A rivers management plan 18 months in the making will provide some much-needed direction to officials and employees at the Utah Department of Natural Resources, Division of Forestry, Fire and State Lands when it is approved.
Based on historical averages, the Colorado River typically peaks near Moab during the first week of June. This year the river is projected to peak later; a forecast from the National Weather Service showed the river could reach its maximum on June 15.
The Natural Resources Conservation Service in a statement to water managers released June 1 reported that all of Utah’s watersheds have received greater than 100 percent of average precipitation since the water year began Oct. 1.
The public is invited to attend a public open house regarding management of the Colorado and Green rivers. The Grand County event is from 5 p.m. to 7 p.m. June 25 at the Grand Center, 182 North and 500 West. An open house in San Juan County is the same time one day earlier at the San Juan County Administration Building, 117 South Main Street in Monticello.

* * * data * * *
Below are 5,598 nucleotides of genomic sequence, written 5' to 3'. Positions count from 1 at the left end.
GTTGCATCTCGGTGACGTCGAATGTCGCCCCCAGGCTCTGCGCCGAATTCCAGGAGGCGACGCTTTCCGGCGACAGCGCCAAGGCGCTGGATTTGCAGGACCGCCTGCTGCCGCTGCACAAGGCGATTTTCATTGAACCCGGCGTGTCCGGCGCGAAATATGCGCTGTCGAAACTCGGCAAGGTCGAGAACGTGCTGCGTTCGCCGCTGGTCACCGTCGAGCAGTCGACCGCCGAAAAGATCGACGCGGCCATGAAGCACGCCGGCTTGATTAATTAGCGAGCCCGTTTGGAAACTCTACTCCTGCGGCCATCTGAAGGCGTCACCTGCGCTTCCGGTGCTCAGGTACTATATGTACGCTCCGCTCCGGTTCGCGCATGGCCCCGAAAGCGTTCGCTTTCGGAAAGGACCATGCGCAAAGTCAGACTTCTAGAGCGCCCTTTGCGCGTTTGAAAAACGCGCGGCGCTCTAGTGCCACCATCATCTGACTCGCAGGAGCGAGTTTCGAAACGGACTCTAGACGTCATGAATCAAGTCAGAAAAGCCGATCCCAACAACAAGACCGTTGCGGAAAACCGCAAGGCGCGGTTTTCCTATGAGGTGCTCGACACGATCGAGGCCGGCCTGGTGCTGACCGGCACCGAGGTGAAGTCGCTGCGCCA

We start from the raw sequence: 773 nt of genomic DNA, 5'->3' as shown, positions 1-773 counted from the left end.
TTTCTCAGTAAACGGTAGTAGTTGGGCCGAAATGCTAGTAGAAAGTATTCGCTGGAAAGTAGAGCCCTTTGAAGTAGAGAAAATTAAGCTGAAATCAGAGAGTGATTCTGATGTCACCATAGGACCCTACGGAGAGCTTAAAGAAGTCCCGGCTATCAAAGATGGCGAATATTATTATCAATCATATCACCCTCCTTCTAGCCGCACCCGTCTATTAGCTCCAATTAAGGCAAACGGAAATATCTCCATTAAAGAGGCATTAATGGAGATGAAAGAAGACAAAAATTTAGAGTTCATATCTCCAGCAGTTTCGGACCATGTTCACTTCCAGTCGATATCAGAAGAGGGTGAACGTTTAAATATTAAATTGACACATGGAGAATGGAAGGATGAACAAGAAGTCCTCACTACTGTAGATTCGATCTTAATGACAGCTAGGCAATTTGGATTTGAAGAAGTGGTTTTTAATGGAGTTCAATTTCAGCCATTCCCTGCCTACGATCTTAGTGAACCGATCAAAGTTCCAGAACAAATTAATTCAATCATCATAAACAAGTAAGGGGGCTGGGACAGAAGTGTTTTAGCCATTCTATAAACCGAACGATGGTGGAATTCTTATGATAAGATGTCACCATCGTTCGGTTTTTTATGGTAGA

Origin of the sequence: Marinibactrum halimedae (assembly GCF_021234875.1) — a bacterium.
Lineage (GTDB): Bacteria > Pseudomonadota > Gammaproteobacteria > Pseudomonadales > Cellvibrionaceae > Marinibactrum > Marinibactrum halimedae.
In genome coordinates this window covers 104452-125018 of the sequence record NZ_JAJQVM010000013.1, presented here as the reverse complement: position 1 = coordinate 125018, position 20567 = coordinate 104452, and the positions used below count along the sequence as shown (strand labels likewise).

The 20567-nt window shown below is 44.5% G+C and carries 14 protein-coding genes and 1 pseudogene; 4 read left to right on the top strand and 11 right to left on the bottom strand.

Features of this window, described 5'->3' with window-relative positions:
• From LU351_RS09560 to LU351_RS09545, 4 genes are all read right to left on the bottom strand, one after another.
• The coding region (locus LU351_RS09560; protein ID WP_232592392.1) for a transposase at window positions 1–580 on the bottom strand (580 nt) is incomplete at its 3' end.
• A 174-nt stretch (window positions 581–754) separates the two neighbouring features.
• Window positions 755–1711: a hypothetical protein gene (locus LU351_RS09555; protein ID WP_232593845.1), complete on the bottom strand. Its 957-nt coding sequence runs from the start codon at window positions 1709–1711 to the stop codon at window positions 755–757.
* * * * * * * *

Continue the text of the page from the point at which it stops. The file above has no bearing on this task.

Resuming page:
The Department of the Interior, Bureau of Reclamation and representatives from all seven Colorado River Basin states gathered in Boulder City, Nevada, Tuesday, May 21, and signed completed drought contingency plans for the Upper and Lower Colorado River basins, according to a statement from the Bureau of Reclamation.
Snowpack in southeastern Utah at the end of April was a whopping 648% of normal this year, according to the May 1 report by the Natural Resources Conservation Service. Regular storms helped to maintain that snowpack throughout the winter and spring, and in April the precipitation average was 124%, which brought the seasonal accumulation in the October-to-April water year to 155% of average.